Girl, Interrupted


Directed by: James Mangold
Written by:James Mangold
Starring: Winona Ryder, Angelina Jolie, Whoopi Goldberg, Clea DuVall, Jared Leto, Jeffrey Tambour, Vanessa Redgrave, Mary Kay Place
Released: January 20, 2000
Grade: A-

Based on the autobiographical novel by Susanna Kaysen, Girl, Interrupted is a touching film you are sure you take something away from.

Our story begins in 1967 in New England.  Susanna (Ryder) has always been an outcast at school and is the only one of her classmates not to be going on to college upon completion of her final year.  Her life is complicated, she’s suicidal and one day acts on her instincts and mixes a bottle of aspirin with a bottle of vodka – not a recommended mix.

Surviving, her parents send her to Claymoore, a psychiatric hospital where she is checked in under the guidance of Nurse Val (Goldberg) and only plans to stay a short while so she can rest and regroup.

Inside she develops much needed friendships with fellow inmates but develops a bond with the outspoken sociopath, Lisa (Jolie).  When diagnosed with Borderline Personality Disorder by the hospital psychiatrist, Dr Potts (Tambour), Susanna doesn’t buy it and remains locked within the walls struggling with her demons.

Girl, Interrupted starts and finishes strongly but some of the weaker subplots bring the story down during development.  Susanna’s final speech sums up the film and identifies the lessons you take away from it.  Director James Mangold produces some nice work but seems a little too focused on close-ups of the two leading stars that was too obvious and annoying.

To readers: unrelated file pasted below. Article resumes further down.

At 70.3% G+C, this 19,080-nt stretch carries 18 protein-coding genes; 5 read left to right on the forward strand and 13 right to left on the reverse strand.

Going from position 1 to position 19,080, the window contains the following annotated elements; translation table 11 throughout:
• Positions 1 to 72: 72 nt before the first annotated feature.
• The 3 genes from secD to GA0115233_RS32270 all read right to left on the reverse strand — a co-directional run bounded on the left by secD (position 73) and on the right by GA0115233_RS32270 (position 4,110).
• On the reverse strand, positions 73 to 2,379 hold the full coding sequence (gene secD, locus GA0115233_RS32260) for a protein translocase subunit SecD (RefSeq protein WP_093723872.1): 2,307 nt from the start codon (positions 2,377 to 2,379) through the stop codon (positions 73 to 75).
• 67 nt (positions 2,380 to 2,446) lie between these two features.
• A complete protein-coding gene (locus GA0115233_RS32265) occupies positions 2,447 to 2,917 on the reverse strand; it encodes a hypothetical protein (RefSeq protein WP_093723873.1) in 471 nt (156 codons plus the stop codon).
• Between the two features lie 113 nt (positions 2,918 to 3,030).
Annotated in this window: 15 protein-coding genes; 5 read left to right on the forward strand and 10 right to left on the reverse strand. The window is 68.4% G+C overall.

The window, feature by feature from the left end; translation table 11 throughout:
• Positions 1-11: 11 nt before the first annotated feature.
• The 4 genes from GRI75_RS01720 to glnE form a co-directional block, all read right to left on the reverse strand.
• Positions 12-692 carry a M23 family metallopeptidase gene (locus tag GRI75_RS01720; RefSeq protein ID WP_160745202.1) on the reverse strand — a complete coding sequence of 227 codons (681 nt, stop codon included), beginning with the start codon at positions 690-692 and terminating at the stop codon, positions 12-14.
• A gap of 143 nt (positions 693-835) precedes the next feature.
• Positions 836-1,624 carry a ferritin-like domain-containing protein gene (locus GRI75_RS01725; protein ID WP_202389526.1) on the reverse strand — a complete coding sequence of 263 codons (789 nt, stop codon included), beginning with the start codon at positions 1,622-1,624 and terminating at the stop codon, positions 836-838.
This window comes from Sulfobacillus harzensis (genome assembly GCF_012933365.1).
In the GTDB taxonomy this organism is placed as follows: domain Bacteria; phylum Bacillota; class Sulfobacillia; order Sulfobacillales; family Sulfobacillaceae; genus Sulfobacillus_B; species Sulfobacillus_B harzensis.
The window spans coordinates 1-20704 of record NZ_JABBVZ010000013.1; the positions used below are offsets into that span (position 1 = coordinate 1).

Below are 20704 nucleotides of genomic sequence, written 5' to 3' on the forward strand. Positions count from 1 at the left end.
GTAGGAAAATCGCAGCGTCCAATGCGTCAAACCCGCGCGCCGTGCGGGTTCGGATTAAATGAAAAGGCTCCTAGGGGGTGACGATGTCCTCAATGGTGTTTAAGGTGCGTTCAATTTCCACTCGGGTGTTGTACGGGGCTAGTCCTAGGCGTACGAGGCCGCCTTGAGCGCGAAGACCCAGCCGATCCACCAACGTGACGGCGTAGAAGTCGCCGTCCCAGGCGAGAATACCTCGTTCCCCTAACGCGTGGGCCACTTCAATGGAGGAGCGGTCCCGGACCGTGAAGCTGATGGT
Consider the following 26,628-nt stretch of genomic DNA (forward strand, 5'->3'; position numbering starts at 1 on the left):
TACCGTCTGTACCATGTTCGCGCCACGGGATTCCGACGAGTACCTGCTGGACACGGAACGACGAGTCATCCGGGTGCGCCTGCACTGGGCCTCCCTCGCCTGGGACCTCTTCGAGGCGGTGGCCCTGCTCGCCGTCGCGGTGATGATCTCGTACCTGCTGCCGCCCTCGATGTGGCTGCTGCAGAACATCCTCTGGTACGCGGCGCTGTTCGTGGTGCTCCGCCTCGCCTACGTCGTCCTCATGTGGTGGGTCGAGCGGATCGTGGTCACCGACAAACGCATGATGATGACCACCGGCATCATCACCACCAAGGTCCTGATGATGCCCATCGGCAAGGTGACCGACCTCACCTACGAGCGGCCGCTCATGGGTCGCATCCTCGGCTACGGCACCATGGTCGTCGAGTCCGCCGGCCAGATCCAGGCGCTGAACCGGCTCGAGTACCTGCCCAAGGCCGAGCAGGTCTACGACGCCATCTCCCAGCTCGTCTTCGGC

The standouts of the movie are the two performances of Ryder and Jolie.  Both characters are such a contrast and work so well together - I find it unfortunate that many believe Jolie has overshadowed Ryder because she played the bolder character.  In all honesty, both are as good as each other.

Don’t be deterred by the awful trailer advertising this film (it makes the film appear disgracefully boring).  In the tradition of One Flew Over The Cuckoo’s Nest, it captures the style and era of the 60s beautifully and creates a setting and a story that will take you away.